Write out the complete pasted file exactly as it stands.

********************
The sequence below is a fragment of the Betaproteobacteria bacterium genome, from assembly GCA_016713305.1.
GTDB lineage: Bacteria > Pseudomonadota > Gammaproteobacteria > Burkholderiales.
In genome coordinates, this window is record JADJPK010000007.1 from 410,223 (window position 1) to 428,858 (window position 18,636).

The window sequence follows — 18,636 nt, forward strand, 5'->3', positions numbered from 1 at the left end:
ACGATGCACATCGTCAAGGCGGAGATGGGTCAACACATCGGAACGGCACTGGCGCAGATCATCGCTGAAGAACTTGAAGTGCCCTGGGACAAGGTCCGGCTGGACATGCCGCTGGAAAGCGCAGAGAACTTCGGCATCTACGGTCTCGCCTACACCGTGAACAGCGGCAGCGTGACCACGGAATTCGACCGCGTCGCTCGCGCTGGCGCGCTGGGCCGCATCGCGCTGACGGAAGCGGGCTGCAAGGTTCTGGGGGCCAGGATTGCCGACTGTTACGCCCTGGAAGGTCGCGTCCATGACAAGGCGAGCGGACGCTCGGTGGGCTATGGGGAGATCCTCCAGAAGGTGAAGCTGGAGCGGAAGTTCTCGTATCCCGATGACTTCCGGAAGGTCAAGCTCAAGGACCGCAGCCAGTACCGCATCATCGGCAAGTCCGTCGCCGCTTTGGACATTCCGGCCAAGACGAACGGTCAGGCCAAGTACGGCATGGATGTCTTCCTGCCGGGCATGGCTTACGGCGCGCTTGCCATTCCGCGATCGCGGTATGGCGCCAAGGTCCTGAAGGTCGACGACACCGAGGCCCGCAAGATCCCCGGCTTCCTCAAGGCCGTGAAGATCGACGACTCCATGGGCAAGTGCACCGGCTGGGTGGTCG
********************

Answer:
The sequence below is a fragment of the Betaproteobacteria bacterium genome, from assembly GCA_016713305.1.
GTDB lineage: Bacteria > Pseudomonadota > Gammaproteobacteria > Burkholderiales.
In genome coordinates, this window is record JADJPK010000007.1 from 410,223 (window position 1) to 428,858 (window position 18,636).

The window sequence follows — 18,636 nt, forward strand, 5'->3', positions numbered from 1 at the left end:
ACGATGCACATCGTCAAGGCGGAGATGGGTCAACACATCGGAACGGCACTGGCGCAGATCATCGCTGAAGAACTTGAAGTGCCCTGGGACAAGGTCCGGCTGGACATGCCGCTGGAAAGCGCAGAGAACTTCGGCATCTACGGTCTCGCCTACACCGTGAACAGCGGCAGCGTGACCACGGAATTCGACCGCGTCGCTCGCGCTGGCGCGCTGGGCCGCATCGCGCTGACGGAAGCGGGCTGCAAGGTTCTGGGGGCCAGGATTGCCGACTGTTACGCCCTGGAAGGTCGCGTCCATGACAAGGCGAGCGGACGCTCGGTGGGCTATGGGGAGATCCTCCAGAAGGTGAAGCTGGAGCGGAAGTTCTCGTATCCCGATGACTTCCGGAAGGTCAAGCTCAAGGACCGCAGCCAGTACCGCATCATCGGCAAGTCCGTCGCCGCTTTGGACATTCCGGCCAAGACGAACGGTCAGGCCAAGTACGGCATGGATGTCTTCCTGCCGGGCATGGCTTACGGCGCGCTTGCCATTCCGCGATCGCGGTATGGCGCCAAGGTCCTGAAGGTCGACGACACCGAGGCCCGCAAGATCCCCGGCTTCCTCAAGGCCGTGAAGATCGACGACTCCATGGGCAAGTGCACCGGCTGGGTGGTCG